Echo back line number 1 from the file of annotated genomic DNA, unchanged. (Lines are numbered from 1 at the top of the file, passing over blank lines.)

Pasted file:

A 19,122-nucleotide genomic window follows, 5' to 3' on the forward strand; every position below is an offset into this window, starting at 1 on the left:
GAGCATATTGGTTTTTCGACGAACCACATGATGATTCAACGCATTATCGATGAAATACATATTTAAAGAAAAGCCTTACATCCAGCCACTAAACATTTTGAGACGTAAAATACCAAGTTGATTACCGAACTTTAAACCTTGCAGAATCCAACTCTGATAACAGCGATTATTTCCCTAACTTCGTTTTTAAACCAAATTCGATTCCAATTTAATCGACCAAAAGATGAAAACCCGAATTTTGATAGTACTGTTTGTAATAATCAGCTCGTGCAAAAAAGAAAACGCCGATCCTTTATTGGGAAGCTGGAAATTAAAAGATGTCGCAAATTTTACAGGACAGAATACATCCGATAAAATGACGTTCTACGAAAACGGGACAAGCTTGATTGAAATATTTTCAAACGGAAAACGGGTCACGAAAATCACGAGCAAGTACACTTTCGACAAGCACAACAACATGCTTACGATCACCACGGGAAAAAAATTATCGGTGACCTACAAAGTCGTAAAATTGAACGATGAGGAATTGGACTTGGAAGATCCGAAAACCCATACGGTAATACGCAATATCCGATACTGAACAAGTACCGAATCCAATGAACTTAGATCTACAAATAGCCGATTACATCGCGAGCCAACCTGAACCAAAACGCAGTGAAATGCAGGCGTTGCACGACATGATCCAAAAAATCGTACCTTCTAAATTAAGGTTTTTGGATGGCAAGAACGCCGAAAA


A 19,122-nucleotide genomic window follows, 5' to 3' on the forward strand; every position below is an offset into this window, starting at 1 on the left: